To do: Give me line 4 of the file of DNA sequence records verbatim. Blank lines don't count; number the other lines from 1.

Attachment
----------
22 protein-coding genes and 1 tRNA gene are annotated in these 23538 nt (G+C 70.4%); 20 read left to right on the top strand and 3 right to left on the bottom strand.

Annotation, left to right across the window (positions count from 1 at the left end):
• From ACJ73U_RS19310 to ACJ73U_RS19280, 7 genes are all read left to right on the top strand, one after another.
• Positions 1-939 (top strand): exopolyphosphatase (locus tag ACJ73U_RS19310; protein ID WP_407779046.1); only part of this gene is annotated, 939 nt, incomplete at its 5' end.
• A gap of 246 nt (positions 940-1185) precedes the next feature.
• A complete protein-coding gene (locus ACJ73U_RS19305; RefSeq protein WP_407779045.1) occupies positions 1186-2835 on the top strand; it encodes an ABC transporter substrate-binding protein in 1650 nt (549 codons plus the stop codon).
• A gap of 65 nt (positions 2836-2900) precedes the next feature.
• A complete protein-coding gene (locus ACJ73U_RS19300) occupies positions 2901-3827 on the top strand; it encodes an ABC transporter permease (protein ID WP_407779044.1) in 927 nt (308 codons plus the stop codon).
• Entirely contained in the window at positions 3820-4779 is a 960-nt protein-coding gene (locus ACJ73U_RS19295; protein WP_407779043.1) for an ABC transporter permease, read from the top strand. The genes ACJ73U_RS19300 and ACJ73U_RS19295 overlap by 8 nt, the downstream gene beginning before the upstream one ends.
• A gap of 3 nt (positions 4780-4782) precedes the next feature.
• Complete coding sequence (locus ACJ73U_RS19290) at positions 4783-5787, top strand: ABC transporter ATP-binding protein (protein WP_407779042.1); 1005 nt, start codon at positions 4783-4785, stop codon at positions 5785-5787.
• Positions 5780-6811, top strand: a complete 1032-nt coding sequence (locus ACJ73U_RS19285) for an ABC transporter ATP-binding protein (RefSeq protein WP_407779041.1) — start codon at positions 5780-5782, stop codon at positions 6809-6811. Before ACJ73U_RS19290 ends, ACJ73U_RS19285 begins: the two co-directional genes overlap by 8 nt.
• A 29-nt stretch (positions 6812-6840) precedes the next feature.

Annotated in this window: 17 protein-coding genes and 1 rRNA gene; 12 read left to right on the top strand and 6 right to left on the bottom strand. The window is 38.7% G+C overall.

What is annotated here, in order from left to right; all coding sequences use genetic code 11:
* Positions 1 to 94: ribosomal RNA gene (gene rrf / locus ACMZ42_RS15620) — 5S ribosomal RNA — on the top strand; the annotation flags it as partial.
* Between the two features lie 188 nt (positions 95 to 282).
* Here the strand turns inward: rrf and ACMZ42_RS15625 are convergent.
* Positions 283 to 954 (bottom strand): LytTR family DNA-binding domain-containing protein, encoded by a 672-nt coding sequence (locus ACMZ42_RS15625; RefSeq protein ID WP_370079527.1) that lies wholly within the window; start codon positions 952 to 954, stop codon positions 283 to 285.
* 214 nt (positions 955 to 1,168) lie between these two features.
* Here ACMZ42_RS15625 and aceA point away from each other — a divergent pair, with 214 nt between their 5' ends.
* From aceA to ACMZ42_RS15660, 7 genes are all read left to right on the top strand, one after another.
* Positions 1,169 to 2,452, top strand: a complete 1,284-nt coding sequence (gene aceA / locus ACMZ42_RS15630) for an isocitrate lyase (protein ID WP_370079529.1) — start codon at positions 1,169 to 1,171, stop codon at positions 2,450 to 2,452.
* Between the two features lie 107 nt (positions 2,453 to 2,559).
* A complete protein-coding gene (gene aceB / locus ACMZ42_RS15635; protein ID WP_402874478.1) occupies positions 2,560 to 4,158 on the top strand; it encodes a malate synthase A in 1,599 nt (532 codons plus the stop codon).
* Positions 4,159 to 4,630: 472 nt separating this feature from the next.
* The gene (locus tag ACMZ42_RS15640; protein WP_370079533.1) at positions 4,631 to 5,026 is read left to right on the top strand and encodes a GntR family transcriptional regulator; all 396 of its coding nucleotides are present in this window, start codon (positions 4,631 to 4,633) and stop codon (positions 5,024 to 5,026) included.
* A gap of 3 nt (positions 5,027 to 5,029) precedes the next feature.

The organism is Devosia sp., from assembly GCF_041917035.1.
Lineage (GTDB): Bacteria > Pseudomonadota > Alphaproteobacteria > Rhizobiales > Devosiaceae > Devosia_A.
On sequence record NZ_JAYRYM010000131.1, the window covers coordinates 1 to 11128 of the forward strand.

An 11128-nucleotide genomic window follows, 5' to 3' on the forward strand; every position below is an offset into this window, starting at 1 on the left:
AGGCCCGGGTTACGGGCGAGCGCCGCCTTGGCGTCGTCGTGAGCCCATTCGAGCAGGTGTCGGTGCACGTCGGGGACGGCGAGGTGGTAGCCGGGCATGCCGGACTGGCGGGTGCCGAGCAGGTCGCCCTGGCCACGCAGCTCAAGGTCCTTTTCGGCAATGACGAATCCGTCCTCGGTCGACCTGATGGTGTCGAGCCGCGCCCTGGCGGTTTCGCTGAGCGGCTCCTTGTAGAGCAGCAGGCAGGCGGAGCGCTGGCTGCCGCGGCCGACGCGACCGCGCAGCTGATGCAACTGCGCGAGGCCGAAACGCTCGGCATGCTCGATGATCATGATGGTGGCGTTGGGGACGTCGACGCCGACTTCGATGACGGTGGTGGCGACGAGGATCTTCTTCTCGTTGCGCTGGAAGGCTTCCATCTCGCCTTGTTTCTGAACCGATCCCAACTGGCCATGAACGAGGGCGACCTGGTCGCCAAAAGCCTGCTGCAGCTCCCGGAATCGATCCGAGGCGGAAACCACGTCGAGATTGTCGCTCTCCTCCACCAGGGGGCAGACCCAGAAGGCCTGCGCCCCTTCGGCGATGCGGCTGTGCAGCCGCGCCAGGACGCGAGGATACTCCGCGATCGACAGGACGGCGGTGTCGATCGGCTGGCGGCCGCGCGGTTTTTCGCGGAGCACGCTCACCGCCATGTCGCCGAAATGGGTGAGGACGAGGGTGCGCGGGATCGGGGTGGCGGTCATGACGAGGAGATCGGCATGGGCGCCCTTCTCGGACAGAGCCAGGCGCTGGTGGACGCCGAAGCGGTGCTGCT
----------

• Positions 1-939 (top strand): exopolyphosphatase (locus tag ACJ73U_RS19310; protein ID WP_407779046.1); only part of this gene is annotated, 939 nt, incomplete at its 5' end.